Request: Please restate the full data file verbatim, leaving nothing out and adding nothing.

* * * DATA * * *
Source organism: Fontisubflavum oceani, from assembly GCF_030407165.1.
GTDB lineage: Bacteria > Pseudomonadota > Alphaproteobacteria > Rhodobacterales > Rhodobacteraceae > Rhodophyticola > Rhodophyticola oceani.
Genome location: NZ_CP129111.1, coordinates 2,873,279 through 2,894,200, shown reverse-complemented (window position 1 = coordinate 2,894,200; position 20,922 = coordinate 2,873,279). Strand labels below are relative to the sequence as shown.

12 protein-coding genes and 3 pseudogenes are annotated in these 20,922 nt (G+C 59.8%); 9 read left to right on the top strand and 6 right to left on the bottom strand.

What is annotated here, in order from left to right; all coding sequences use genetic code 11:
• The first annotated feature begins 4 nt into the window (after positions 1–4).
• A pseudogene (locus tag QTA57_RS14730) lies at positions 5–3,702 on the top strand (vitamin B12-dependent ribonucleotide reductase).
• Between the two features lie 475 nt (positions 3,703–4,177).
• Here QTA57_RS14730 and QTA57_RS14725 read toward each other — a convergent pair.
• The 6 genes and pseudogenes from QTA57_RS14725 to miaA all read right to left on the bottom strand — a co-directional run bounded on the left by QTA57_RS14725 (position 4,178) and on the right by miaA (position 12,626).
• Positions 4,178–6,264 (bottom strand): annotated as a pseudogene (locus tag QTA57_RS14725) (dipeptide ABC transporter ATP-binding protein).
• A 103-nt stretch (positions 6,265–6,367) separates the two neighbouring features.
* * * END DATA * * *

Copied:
Source organism: Fontisubflavum oceani, from assembly GCF_030407165.1.
GTDB lineage: Bacteria > Pseudomonadota > Alphaproteobacteria > Rhodobacterales > Rhodobacteraceae > Rhodophyticola > Rhodophyticola oceani.
Genome location: NZ_CP129111.1, coordinates 2,873,279 through 2,894,200, shown reverse-complemented (window position 1 = coordinate 2,894,200; position 20,922 = coordinate 2,873,279). Strand labels below are relative to the sequence as shown.

12 protein-coding genes and 3 pseudogenes are annotated in these 20,922 nt (G+C 59.8%); 9 read left to right on the top strand and 6 right to left on the bottom strand.

What is annotated here, in order from left to right; all coding sequences use genetic code 11:
• The first annotated feature begins 4 nt into the window (after positions 1–4).
• A pseudogene (locus tag QTA57_RS14730) lies at positions 5–3,702 on the top strand (vitamin B12-dependent ribonucleotide reductase).
• Between the two features lie 475 nt (positions 3,703–4,177).
• Here QTA57_RS14730 and QTA57_RS14725 read toward each other — a convergent pair.
• The 6 genes and pseudogenes from QTA57_RS14725 to miaA all read right to left on the bottom strand — a co-directional run bounded on the left by QTA57_RS14725 (position 4,178) and on the right by miaA (position 12,626).
• Positions 4,178–6,264 (bottom strand): annotated as a pseudogene (locus tag QTA57_RS14725) (dipeptide ABC transporter ATP-binding protein).
• A 103-nt stretch (positions 6,265–6,367) separates the two neighbouring features.